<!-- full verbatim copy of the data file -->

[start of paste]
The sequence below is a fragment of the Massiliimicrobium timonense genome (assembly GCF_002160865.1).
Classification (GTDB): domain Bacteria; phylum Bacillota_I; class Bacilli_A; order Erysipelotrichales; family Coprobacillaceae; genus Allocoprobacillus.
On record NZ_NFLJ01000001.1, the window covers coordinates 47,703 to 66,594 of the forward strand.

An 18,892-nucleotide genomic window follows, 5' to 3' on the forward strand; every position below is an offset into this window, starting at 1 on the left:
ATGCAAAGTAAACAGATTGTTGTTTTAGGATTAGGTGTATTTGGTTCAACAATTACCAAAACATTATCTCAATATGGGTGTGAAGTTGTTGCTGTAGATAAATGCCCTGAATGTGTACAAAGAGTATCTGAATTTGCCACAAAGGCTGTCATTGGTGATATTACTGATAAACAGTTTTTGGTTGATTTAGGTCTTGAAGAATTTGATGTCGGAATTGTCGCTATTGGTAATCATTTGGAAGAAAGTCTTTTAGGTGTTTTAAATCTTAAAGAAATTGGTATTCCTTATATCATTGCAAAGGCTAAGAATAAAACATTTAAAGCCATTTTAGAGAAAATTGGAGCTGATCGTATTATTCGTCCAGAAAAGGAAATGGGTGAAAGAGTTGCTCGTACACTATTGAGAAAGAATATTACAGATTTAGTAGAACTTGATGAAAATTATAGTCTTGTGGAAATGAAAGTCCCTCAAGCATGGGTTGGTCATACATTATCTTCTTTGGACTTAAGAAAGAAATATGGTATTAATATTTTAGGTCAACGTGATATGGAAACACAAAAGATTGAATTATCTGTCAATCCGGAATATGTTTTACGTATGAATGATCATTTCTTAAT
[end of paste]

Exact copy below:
The sequence below is a fragment of the Massiliimicrobium timonense genome (assembly GCF_002160865.1).
Classification (GTDB): domain Bacteria; phylum Bacillota_I; class Bacilli_A; order Erysipelotrichales; family Coprobacillaceae; genus Allocoprobacillus.
On record NZ_NFLJ01000001.1, the window covers coordinates 47,703 to 66,594 of the forward strand.

An 18,892-nucleotide genomic window follows, 5' to 3' on the forward strand; every position below is an offset into this window, starting at 1 on the left:
ATGCAAAGTAAACAGATTGTTGTTTTAGGATTAGGTGTATTTGGTTCAACAATTACCAAAACATTATCTCAATATGGGTGTGAAGTTGTTGCTGTAGATAAATGCCCTGAATGTGTACAAAGAGTATCTGAATTTGCCACAAAGGCTGTCATTGGTGATATTACTGATAAACAGTTTTTGGTTGATTTAGGTCTTGAAGAATTTGATGTCGGAATTGTCGCTATTGGTAATCATTTGGAAGAAAGTCTTTTAGGTGTTTTAAATCTTAAAGAAATTGGTATTCCTTATATCATTGCAAAGGCTAAGAATAAAACATTTAAAGCCATTTTAGAGAAAATTGGAGCTGATCGTATTATTCGTCCAGAAAAGGAAATGGGTGAAAGAGTTGCTCGTACACTATTGAGAAAGAATATTACAGATTTAGTAGAACTTGATGAAAATTATAGTCTTGTGGAAATGAAAGTCCCTCAAGCATGGGTTGGTCATACATTATCTTCTTTGGACTTAAGAAAGAAATATGGTATTAATATTTTAGGTCAACGTGATATGGAAACACAAAAGATTGAATTATCTGTCAATCCGGAATATGTTTTACGTATGAATGATCATTTCTTAAT